Tagline: Life is one long insane trip. Some people just have better directions.
Synopsis: A troubled teenager meanders through high school while visions of man-sized large bunny rabbit talks him into a series of crimes before a bizarre accident sets him on the path to discovering the secrets of time travel and his inter-connected fate.
Meat & Potatoes: I have to make a distinction very early on that my review and comments are purposefully directed at the original feature – not the hodge-podge, kitchen sink of too-much-information that is the ‘directors cut’. For those who have viewed both, the reason for my preamble should be clear. For those unfamiliar with the film, I can only hope that you watch the original version prior to any hopeless stumbling through the later iteration. Fingers crossed.
The original cut of this film was such an impressive first feature for Richard Kelly that one could almost make the assertion that it was an accident – or perhaps the result of heavy-handed collaborations with a slew of big brain types and astro-what-nots. But to say that this is the work of one man seems to hark memories of another filmmaker with the most earnest of humble beginnings (Tarantino) but then again, it’s not the start of the race that is important but rather the way you finish. This film finishes heads and tails above others, both a blending of genres and a genuine character study that is hardly as complicated or confusing as some have written. Lets not discuss the directors cut since I’m still recovering from my initial viewing – a year and a half later – so absent is the very essence of the first film as to suggest somehow, by chance the directors cut was cut by someone else?
Lets talk casting. The casting directors, Josep Middleton and Michelle Morris were spot on with the leads in this film but one cannot deny the extraordinary results from the supporting cast either. You’ll recall Middleton for his work on films like Mulholland Drive in 1996, Dream with the Fishes in 1997 (a personal favorite, btw), to Go (1999) and later, Jumper (the first movie we watched on our new Sony big screen flat panel, wow!) in 1998. His track records stretches back to 1993 and countless projects since. Michell Morris has an extensive career with films like Mr. and Mrs. Smith in 1995.
Richard Kelly has been reported to have received $9,000 to write and direct his film, Donnie Darko, and in 2001 was given a budget of just $4,500,000.00 to make the film. This was his first feature and once completed, it would go on to be nominated for 21 small awards, of which it garnered 11 of them, including a nomination for a Saturn Award. At the age of 25, Kelly was considered too young to be a professional screenwriter and director. The film later ended up #2 on Empire magazine’s list of 50 greatest independent films of all time, behind Quentin Tarantino’s Reservoir Dogs.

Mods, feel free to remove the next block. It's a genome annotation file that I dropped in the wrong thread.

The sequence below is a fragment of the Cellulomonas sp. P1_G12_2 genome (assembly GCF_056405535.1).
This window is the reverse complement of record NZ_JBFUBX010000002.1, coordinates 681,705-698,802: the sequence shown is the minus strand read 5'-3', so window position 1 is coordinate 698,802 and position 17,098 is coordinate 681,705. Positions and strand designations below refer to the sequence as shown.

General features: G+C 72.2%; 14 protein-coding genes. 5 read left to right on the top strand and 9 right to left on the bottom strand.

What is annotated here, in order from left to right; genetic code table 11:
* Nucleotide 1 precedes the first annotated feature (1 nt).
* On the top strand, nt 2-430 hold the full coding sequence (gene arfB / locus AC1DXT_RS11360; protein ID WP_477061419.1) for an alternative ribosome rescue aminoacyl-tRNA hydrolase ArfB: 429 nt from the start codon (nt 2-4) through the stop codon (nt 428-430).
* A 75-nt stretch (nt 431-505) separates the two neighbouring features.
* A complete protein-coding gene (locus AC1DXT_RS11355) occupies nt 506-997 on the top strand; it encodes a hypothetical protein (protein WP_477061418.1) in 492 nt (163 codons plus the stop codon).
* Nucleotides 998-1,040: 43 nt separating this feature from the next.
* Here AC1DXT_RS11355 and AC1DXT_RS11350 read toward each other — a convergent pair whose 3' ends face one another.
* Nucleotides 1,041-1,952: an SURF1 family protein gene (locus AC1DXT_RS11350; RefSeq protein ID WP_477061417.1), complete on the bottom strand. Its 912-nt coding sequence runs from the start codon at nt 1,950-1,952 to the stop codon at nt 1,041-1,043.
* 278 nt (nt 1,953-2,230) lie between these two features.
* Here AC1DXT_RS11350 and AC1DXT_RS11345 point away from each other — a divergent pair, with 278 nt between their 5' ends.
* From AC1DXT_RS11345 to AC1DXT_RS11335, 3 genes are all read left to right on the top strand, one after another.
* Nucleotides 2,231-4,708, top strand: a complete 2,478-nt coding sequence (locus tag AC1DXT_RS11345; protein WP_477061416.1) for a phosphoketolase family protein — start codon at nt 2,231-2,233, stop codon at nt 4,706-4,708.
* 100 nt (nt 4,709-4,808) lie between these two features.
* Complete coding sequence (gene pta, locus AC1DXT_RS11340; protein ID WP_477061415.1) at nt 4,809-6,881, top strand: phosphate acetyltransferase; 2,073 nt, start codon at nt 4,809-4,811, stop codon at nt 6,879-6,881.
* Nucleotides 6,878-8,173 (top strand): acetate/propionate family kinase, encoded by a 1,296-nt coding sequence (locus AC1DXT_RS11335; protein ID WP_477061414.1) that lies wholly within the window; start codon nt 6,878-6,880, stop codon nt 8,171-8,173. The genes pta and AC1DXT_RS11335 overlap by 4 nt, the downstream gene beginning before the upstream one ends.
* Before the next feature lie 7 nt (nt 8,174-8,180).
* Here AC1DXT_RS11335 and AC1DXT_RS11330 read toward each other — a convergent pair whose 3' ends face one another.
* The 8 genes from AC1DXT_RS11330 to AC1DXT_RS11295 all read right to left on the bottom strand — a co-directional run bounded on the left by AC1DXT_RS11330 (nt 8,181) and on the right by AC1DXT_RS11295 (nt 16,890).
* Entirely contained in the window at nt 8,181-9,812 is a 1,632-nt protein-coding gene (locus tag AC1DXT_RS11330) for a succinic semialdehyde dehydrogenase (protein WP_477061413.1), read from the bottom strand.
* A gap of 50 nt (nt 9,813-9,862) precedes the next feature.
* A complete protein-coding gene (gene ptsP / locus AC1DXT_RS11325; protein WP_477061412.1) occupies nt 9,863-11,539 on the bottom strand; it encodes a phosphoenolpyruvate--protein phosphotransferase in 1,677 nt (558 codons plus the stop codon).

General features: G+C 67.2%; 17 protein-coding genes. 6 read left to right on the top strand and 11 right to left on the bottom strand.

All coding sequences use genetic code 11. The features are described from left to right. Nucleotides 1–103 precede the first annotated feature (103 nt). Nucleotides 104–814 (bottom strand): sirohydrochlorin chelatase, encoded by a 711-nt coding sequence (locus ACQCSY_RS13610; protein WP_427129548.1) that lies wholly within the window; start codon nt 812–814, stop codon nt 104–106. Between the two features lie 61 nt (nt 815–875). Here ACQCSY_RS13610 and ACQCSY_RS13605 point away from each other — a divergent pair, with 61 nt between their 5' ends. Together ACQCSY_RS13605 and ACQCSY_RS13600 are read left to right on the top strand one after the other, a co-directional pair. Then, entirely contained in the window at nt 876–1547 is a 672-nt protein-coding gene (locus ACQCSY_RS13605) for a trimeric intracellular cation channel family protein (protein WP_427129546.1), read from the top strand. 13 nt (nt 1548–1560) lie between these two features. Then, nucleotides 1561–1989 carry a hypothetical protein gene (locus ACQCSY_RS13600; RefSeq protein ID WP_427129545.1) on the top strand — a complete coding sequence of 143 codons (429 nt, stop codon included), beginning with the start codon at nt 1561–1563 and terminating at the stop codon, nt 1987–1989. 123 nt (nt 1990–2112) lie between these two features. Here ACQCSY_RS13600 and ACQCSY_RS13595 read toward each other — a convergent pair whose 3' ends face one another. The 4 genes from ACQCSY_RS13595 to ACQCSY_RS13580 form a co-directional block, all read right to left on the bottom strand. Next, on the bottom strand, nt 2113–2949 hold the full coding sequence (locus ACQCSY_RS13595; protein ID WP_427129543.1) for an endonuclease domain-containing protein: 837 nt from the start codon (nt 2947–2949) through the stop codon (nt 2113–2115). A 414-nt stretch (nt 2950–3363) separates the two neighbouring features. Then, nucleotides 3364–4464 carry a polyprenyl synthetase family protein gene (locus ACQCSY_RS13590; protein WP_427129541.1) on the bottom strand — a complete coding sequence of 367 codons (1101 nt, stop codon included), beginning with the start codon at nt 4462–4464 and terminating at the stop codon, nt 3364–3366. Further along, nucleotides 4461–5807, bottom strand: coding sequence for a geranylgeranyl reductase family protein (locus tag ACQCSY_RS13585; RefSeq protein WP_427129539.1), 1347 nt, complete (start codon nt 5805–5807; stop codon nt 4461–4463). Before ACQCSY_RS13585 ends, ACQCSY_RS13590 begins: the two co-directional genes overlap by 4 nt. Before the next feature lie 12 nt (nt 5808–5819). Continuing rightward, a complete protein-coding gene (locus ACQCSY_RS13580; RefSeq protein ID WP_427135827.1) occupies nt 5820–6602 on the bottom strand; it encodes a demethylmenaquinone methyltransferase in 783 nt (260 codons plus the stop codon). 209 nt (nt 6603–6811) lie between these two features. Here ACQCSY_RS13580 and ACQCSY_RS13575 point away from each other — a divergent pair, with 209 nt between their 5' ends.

To begin to write about this film I have to take pause and allow the numerous screenings to soak in. It is difficult to find anything negative, from casting to cinematography, from an intricate and equally available script, to the methodical filming and ever-present author just off camera beckoning you to follow ever closer. If I had to pick a handful of films to take with me to a desert island – this would be one of them. What stands out almost immediately is the sheer watch-ability of this film. Sure, there are areas where you might not fully understand where the film is coming from or to what length you should explore the subject of time travel. You might wonder about the appearance of things or the disappearance of those very elements at some indispensable moment later in the film. All in all, this is a dense film and as such you shouldn’t worry yourself about the unknown. It would be just as easy to follow the characters with their sharp and witty discourse. You might be enthralled by the juxtaposed dynamics of children and adults, or the inter-connected social and political elements that solidify the time but remains timeless to this very day.
Jake Gyllenhaal as the whimsical, often punchy Donnie is by far the cement in the foundation of this entire film. His performance is deep-rooted in a fundamental understanding of the character. His formidable, frequent antagonist and sister, who happens to be his real life sister, Maggie Gyllenhaal provides some of their smartest scenes together – debating the relevancy of Michael Dukakis or exploring the finer workings of youth and revolt in the parlance of the mid 80’s. Mom and Dad Darko are spot on favorites and have made equally memorable scenes in films and television projects since.
You know a film strikes at your core when you find yourself returning time and time again to specific moments from the story, little exchanges between characters, quiet scenes beautifully shot and purposefully arranged with just the right score or subtle sound design. I’ve been fond of quoting this film for as long as, well, as long as it took for me to find it most likely a couple of years after it was screened the first time. The verbal banter between characters is hard-hitting, quick jabs of verbal subterfuge until we get down to the sinews where the filmmaker has done his score of research and study.
Bits & Bytes: O.K. I know I’ve mentioned on-line based movie web pages before. I’ve said, hey, go check this out cause it’s pretty cool. Maybe you checked it out and maybe you didn’t. If you did and it wasn’t there, hey – nothing lasts forever, no?
Check out the web page for Donnie Darko.
Similar Films: Nothing.
The Closer: Donnie Darko will change your mind. About a lot of stuff.